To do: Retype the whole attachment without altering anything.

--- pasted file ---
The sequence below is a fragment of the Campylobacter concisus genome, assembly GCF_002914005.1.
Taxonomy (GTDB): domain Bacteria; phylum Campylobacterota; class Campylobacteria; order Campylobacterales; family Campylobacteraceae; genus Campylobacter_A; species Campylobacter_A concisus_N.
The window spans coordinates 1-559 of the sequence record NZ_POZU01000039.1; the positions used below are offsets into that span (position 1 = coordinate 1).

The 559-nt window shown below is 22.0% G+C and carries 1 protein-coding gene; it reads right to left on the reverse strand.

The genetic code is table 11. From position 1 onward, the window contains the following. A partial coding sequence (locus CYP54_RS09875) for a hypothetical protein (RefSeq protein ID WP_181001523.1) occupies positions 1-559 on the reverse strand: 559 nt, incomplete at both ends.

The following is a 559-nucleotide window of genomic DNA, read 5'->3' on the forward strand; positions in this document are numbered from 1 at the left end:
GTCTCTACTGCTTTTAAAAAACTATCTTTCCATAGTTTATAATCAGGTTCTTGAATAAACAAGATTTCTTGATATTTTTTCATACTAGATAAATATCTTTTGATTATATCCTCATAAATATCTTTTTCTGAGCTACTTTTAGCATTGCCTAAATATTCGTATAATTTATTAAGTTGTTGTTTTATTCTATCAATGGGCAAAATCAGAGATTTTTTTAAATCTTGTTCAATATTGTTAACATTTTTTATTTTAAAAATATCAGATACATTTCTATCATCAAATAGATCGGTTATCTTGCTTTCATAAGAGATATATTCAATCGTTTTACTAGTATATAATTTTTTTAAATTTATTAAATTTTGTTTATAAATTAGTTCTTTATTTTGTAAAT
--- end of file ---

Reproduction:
The sequence below is a fragment of the Campylobacter concisus genome, assembly GCF_002914005.1.
Taxonomy (GTDB): domain Bacteria; phylum Campylobacterota; class Campylobacteria; order Campylobacterales; family Campylobacteraceae; genus Campylobacter_A; species Campylobacter_A concisus_N.
The window spans coordinates 1-559 of the sequence record NZ_POZU01000039.1; the positions used below are offsets into that span (position 1 = coordinate 1).

The 559-nt window shown below is 22.0% G+C and carries 1 protein-coding gene; it reads right to left on the reverse strand.

The genetic code is table 11. From position 1 onward, the window contains the following. A partial coding sequence (locus CYP54_RS09875) for a hypothetical protein (RefSeq protein ID WP_181001523.1) occupies positions 1-559 on the reverse strand: 559 nt, incomplete at both ends.

The following is a 559-nucleotide window of genomic DNA, read 5'->3' on the forward strand; positions in this document are numbered from 1 at the left end:
GTCTCTACTGCTTTTAAAAAACTATCTTTCCATAGTTTATAATCAGGTTCTTGAATAAACAAGATTTCTTGATATTTTTTCATACTAGATAAATATCTTTTGATTATATCCTCATAAATATCTTTTTCTGAGCTACTTTTAGCATTGCCTAAATATTCGTATAATTTATTAAGTTGTTGTTTTATTCTATCAATGGGCAAAATCAGAGATTTTTTTAAATCTTGTTCAATATTGTTAACATTTTTTATTTTAAAAATATCAGATACATTTCTATCATCAAATAGATCGGTTATCTTGCTTTCATAAGAGATATATTCAATCGTTTTACTAGTATATAATTTTTTTAAATTTATTAAATTTTGTTTATAAATTAGTTCTTTATTTTGTAAAT